Now that you have the decanter knowledge needed before making a final purchase, it’s time to decide which is best for you. Because decanters have gone beyond practicality and into the realm of intentional design decisions, there are literally thousands you can choose from. So, we’ve scoured the market and relied on the above expertise of four world-renowned sommeliers to present the best decanters you can find. Here are the six top-ranked decanters we love the most.
Best Overall: Brilliant Decanter, $195
Awarded “best design” by the Red Dot Awards in 2022, this mouth-blown, handmade vessel lives up to its name of “brilliant” with a sloped cone bottom that not only makes pouring easy and splash-free but also “enriches the wine with oxygen” as soon as it hits the surface. It’s also quite eye-catching with its unique shape, making it a wonderful addition to any kitchen shelf to be put on full display.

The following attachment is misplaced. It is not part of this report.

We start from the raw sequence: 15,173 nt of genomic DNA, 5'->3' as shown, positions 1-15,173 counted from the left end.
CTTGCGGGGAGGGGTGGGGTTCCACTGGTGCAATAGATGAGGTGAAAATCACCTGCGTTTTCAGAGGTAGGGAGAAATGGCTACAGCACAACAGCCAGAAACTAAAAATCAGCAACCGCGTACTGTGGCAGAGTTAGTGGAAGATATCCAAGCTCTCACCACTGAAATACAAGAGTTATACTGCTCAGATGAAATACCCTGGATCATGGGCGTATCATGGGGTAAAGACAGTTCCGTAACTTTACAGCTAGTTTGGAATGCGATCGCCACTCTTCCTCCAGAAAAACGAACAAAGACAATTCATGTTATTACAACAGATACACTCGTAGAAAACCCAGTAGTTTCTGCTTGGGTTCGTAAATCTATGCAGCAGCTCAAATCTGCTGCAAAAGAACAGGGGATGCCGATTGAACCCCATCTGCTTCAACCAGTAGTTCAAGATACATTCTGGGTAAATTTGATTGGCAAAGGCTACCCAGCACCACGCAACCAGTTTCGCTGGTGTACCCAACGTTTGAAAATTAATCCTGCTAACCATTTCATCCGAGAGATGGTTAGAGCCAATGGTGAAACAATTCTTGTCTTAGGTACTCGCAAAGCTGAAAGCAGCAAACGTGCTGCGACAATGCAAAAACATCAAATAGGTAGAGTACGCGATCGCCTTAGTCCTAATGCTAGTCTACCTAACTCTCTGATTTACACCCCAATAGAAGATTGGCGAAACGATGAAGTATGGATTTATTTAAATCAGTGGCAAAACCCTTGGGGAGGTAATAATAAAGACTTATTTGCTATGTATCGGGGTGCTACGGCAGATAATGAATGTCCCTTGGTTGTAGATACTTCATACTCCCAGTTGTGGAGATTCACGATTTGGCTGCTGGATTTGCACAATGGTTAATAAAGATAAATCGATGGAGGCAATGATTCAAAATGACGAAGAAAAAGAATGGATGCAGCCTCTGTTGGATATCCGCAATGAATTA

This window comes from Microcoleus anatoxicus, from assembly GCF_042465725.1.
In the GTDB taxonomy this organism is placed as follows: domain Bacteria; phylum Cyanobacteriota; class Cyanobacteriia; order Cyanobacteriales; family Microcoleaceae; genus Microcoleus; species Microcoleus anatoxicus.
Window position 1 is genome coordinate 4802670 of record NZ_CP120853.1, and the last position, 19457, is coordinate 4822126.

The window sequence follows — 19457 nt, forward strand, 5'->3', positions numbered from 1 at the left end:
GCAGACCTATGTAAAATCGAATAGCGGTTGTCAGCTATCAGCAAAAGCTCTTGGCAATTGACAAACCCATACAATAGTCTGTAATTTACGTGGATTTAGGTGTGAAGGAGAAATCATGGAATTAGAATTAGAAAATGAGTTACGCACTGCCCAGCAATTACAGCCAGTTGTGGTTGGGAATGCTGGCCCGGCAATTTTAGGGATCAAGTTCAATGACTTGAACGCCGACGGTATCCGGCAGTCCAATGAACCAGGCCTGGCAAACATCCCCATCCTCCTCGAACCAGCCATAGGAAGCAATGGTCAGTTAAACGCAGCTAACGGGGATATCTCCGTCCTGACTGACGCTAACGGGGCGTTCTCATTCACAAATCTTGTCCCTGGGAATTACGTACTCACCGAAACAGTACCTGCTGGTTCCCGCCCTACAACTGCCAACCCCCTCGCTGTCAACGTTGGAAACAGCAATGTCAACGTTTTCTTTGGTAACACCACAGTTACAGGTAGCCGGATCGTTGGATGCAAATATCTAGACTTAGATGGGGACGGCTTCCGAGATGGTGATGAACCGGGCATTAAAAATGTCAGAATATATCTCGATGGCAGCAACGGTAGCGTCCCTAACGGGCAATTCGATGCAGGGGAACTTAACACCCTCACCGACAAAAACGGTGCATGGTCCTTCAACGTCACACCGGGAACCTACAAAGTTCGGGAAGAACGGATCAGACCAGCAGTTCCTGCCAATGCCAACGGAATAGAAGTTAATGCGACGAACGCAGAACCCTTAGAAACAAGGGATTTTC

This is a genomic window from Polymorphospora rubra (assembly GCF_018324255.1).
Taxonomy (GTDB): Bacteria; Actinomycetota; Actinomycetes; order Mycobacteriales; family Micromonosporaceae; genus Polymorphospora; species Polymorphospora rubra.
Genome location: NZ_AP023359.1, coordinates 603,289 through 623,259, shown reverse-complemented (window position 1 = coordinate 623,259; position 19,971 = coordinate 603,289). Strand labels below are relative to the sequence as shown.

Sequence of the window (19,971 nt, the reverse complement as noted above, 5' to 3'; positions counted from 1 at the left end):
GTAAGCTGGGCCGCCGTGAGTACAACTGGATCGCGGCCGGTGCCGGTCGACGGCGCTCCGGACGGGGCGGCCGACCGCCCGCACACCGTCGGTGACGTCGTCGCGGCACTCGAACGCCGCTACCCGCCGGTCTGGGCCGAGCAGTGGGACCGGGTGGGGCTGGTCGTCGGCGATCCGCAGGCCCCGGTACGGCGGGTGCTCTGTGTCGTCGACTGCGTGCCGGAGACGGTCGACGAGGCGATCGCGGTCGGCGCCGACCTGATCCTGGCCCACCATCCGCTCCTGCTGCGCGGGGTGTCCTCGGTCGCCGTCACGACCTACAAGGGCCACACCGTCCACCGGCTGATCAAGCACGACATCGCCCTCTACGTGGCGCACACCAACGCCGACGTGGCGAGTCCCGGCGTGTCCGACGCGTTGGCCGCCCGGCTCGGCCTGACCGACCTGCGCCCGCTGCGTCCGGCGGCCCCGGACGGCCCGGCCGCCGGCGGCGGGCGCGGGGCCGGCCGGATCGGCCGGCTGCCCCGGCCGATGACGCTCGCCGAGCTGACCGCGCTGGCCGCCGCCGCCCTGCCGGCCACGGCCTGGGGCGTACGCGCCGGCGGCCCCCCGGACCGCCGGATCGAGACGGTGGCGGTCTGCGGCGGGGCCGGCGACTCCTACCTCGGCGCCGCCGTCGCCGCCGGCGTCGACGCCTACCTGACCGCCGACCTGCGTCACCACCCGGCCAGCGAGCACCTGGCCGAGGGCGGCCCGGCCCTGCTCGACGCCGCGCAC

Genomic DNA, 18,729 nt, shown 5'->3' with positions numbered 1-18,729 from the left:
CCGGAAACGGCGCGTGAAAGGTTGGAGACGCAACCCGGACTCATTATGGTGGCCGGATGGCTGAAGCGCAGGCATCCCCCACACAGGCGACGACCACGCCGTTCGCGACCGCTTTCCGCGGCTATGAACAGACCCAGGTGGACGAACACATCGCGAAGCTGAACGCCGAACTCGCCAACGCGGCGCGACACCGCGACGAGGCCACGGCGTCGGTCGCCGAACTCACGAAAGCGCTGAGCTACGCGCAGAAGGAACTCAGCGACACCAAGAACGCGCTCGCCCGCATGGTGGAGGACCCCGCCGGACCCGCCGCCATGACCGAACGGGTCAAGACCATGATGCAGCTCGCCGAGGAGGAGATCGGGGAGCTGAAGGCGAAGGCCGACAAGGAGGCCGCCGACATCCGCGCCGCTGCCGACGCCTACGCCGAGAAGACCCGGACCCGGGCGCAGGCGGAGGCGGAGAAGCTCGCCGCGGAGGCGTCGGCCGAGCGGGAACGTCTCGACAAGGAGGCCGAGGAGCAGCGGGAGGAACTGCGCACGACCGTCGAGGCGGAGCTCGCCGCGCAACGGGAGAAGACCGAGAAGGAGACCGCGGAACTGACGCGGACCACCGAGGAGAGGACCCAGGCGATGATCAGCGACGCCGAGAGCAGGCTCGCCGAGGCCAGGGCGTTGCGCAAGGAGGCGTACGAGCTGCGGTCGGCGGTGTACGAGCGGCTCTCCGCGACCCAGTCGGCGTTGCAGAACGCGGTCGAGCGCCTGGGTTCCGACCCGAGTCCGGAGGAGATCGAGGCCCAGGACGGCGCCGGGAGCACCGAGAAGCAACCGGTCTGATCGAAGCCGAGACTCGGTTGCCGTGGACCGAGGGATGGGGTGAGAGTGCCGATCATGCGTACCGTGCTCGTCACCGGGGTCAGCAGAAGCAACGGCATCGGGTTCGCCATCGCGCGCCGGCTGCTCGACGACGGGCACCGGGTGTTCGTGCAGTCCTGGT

Best Decanter Duo: The Old & Young Wine Decanters, $195+
Old and young wines typically require different decanters and this duo will ensure that any vintage will have the opportunity to breathe. The tall and lean one is perfect for more mature wines while the shorter, wider option is great for younger varietals that require extra aeration. Set them on a dining table side-by-side because let’s be honest: They’re a lot prettier than your standard salt and pepper shaker set.
Best Classic: Vino Wine Decanter, $49.50